SMD 2022 — For several months, the US Army has quietly been experimenting with how to link its Special Operations Command, its Space and Missile Defense Command and its Cyber Command more closely on the battlefield, under a new “triad” concept.
The aim: to better integrate each command’s capabilities to stitch together more complex and effective battlefield options in a world where adversaries can operate in multiple domains at once.
The commanding generals of the three organizations revealed the concept for the first time today at the Space and Missile Defense Symposium, saying the origin of the idea was born in part out of success in the counter-terrorism fight, particularly against the Islamic State.
RELATED: Boeing, Nammo successfully test Ramjet air-breathing, longer-distance artillery
“We have examples in the counter-ISIS fight of combining lethal and non-lethal effects for a much larger holistic effect that I would say had a larger impact than anyone predicted prior to us truly synchronizing our efforts for having an effect on the adversary there,” said Lt. Gen Jonathan Braga, commander of US Army Special Operations Command.
Operations included lethal options in the physical world paired with non-lethal options, such as information warfare or cyber. An example would be “countering message and then taking away the ability to even deliver a message, provided through a holistic combination of cyber and SOF (special operations forces),” Braga said.
But as 20 years of war in the Middle East come to a close, the military is pivoting to more capable adversaries in China and Russia who are far more sophisticated than terrorist groups. Braga said that the nation-state threat brings in more opportunities to rely on space capabilities, providing what he called more “surface contact area.”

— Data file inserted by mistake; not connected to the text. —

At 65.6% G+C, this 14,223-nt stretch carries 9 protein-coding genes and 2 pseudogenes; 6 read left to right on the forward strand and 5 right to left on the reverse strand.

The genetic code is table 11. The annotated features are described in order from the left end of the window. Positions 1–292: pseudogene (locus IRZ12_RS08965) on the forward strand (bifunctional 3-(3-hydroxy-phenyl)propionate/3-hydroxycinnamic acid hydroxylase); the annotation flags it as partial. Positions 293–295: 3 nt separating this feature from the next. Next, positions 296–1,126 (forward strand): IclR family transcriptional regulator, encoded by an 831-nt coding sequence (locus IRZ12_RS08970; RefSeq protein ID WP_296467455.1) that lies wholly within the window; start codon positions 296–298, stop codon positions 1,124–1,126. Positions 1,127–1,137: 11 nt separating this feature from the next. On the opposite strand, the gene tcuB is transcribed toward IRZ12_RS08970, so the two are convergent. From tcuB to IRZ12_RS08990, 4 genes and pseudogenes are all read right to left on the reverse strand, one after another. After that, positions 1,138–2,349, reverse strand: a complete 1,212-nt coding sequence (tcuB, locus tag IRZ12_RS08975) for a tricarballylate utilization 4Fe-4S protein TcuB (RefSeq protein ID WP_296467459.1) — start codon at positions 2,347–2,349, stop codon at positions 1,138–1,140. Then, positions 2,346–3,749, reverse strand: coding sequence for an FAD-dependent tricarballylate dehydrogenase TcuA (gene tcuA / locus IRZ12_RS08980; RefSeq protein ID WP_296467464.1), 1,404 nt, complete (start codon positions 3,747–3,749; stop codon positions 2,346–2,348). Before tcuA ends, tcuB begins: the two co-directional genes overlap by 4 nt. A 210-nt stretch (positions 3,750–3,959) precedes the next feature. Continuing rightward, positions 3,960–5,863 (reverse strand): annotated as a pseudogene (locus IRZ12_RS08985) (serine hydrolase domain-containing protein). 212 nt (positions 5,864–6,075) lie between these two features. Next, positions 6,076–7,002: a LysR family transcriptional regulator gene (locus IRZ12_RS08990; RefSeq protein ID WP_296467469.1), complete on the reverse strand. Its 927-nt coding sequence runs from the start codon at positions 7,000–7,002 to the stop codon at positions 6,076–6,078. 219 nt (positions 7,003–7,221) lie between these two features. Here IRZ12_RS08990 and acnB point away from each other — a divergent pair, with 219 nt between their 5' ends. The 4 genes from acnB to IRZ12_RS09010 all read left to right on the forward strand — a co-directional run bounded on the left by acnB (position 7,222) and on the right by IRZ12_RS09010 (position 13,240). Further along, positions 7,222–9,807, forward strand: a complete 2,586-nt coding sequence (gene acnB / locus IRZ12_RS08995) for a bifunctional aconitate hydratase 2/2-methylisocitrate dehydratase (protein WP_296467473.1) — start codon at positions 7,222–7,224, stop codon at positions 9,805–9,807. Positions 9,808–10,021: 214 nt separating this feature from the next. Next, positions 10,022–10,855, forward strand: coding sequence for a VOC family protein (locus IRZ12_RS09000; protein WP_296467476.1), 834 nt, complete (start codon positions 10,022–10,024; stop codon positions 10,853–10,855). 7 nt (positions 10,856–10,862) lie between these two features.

“It provides more opportunity to obviously layer in the capabilities from space,” Braga said. “It just opens up more opportunities for the synergistic effect of the three different legs of the triad.”
RELATED: SPACECOM integrating Army, Navy sensors to improve space monitoring
The organizations have been experimenting together on the concept for the last several months. Lt. Gen. Karbler, commander of Army Space and Missile Defense Command, told reporters that Project Convergence, the Army’s annual sensor-to-shooter test event, will include some triad use cases, but didn’t go into specifics. SMDC, he said, will provide space capabilities that would integrate special operators and cyberspace.
“That’s the beauty of Project Convergence is it’s an opportunity to experiment with these capabilities and find out what works best for us,” Karbler said.
Over the next 12 months, the generals said that they are looking for more experimentation venues, as well as operational opportunities. Karbler added that the important work in the short-term is educating combatant commanders that this Army SOF-Space-Cyber triad exists so they know they have integrated battlefield options, instead of a single, stovepiped solution.
“Education is a big part of it,” Karbler said. “Then, putting our money where our mouth is…showing up at exercises and making sure that the value-added of what the triad brings is recognized.”